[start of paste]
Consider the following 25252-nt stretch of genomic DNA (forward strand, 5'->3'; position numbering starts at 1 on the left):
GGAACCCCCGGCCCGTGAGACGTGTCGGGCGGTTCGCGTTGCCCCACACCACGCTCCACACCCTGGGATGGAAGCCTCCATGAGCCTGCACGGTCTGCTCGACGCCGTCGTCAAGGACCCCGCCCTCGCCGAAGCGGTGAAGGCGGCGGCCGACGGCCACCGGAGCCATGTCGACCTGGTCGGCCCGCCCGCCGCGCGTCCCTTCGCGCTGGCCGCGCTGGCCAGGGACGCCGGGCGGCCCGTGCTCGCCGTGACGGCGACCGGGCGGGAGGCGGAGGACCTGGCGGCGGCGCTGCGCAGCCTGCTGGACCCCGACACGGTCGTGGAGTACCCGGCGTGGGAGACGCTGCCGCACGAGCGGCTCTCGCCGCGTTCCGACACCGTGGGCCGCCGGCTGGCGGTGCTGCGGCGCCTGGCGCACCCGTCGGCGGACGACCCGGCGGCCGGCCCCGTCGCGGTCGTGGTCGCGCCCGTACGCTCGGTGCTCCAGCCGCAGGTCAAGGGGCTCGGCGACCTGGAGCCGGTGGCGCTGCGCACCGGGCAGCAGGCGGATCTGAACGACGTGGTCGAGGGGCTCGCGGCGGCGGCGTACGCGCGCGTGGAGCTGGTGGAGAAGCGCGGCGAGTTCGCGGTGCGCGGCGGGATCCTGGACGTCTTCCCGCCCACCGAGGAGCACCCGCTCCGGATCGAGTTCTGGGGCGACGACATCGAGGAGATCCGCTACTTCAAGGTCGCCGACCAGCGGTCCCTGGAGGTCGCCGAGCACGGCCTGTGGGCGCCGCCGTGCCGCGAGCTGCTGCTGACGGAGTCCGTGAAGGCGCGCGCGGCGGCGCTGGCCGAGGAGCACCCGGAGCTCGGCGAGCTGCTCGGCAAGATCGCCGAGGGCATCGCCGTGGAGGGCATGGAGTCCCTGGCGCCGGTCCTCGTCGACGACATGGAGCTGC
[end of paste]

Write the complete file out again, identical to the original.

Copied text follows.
Consider the following 25252-nt stretch of genomic DNA (forward strand, 5'->3'; position numbering starts at 1 on the left):
GGAACCCCCGGCCCGTGAGACGTGTCGGGCGGTTCGCGTTGCCCCACACCACGCTCCACACCCTGGGATGGAAGCCTCCATGAGCCTGCACGGTCTGCTCGACGCCGTCGTCAAGGACCCCGCCCTCGCCGAAGCGGTGAAGGCGGCGGCCGACGGCCACCGGAGCCATGTCGACCTGGTCGGCCCGCCCGCCGCGCGTCCCTTCGCGCTGGCCGCGCTGGCCAGGGACGCCGGGCGGCCCGTGCTCGCCGTGACGGCGACCGGGCGGGAGGCGGAGGACCTGGCGGCGGCGCTGCGCAGCCTGCTGGACCCCGACACGGTCGTGGAGTACCCGGCGTGGGAGACGCTGCCGCACGAGCGGCTCTCGCCGCGTTCCGACACCGTGGGCCGCCGGCTGGCGGTGCTGCGGCGCCTGGCGCACCCGTCGGCGGACGACCCGGCGGCCGGCCCCGTCGCGGTCGTGGTCGCGCCCGTACGCTCGGTGCTCCAGCCGCAGGTCAAGGGGCTCGGCGACCTGGAGCCGGTGGCGCTGCGCACCGGGCAGCAGGCGGATCTGAACGACGTGGTCGAGGGGCTCGCGGCGGCGGCGTACGCGCGCGTGGAGCTGGTGGAGAAGCGCGGCGAGTTCGCGGTGCGCGGCGGGATCCTGGACGTCTTCCCGCCCACCGAGGAGCACCCGCTCCGGATCGAGTTCTGGGGCGACGACATCGAGGAGATCCGCTACTTCAAGGTCGCCGACCAGCGGTCCCTGGAGGTCGCCGAGCACGGCCTGTGGGCGCCGCCGTGCCGCGAGCTGCTGCTGACGGAGTCCGTGAAGGCGCGCGCGGCGGCGCTGGCCGAGGAGCACCCGGAGCTCGGCGAGCTGCTCGGCAAGATCGCCGAGGGCATCGCCGTGGAGGGCATGGAGTCCCTGGCGCCGGTCCTCGTCGACGACATGGAGCTGC